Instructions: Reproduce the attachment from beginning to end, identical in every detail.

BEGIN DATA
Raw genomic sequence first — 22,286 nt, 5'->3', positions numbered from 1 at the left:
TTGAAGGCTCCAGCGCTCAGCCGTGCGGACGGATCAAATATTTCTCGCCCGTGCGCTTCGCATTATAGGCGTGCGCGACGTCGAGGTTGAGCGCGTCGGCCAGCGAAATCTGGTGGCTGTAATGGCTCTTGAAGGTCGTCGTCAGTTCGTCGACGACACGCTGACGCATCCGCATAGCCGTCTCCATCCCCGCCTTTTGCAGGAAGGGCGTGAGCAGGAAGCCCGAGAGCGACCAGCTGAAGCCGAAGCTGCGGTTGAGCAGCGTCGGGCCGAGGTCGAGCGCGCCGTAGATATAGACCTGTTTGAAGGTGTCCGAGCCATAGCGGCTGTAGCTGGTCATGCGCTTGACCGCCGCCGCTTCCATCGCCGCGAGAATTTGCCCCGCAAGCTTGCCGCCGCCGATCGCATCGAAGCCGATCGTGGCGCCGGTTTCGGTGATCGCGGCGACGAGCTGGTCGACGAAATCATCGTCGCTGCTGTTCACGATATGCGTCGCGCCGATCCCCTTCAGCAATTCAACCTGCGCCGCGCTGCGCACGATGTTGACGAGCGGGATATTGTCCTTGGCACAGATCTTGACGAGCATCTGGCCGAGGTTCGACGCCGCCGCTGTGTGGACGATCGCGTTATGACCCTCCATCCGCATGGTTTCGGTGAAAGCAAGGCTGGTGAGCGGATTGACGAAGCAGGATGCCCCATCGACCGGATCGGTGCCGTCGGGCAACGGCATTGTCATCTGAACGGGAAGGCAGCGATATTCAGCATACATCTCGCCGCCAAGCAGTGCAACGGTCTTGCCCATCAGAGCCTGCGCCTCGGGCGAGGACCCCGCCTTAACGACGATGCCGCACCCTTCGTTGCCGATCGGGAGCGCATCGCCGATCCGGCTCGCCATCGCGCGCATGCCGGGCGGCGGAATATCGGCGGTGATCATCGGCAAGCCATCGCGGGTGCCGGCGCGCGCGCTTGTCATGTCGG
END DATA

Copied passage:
Raw genomic sequence first — 22,286 nt, 5'->3', positions numbered from 1 at the left:
TTGAAGGCTCCAGCGCTCAGCCGTGCGGACGGATCAAATATTTCTCGCCCGTGCGCTTCGCATTATAGGCGTGCGCGACGTCGAGGTTGAGCGCGTCGGCCAGCGAAATCTGGTGGCTGTAATGGCTCTTGAAGGTCGTCGTCAGTTCGTCGACGACACGCTGACGCATCCGCATAGCCGTCTCCATCCCCGCCTTTTGCAGGAAGGGCGTGAGCAGGAAGCCCGAGAGCGACCAGCTGAAGCCGAAGCTGCGGTTGAGCAGCGTCGGGCCGAGGTCGAGCGCGCCGTAGATATAGACCTGTTTGAAGGTGTCCGAGCCATAGCGGCTGTAGCTGGTCATGCGCTTGACCGCCGCCGCTTCCATCGCCGCGAGAATTTGCCCCGCAAGCTTGCCGCCGCCGATCGCATCGAAGCCGATCGTGGCGCCGGTTTCGGTGATCGCGGCGACGAGCTGGTCGACGAAATCATCGTCGCTGCTGTTCACGATATGCGTCGCGCCGATCCCCTTCAGCAATTCAACCTGCGCCGCGCTGCGCACGATGTTGACGAGCGGGATATTGTCCTTGGCACAGATCTTGACGAGCATCTGGCCGAGGTTCGACGCCGCCGCTGTGTGGACGATCGCGTTATGACCCTCCATCCGCATGGTTTCGGTGAAAGCAAGGCTGGTGAGCGGATTGACGAAGCAGGATGCCCCATCGACCGGATCGGTGCCGTCGGGCAACGGCATTGTCATCTGAACGGGAAGGCAGCGATATTCAGCATACATCTCGCCGCCAAGCAGTGCAACGGTCTTGCCCATCAGAGCCTGCGCCTCGGGCGAGGACCCCGCCTTAACGACGATGCCGCACCCTTCGTTGCCGATCGGGAGCGCATCGCCGATCCGGCTCGCCATCGCGCGCATGCCGGGCGGCGGAATATCGGCGGTGATCATCGGCAAGCCATCGCGGGTGCCGGCGCGCGCGCTTGTCATGTCGG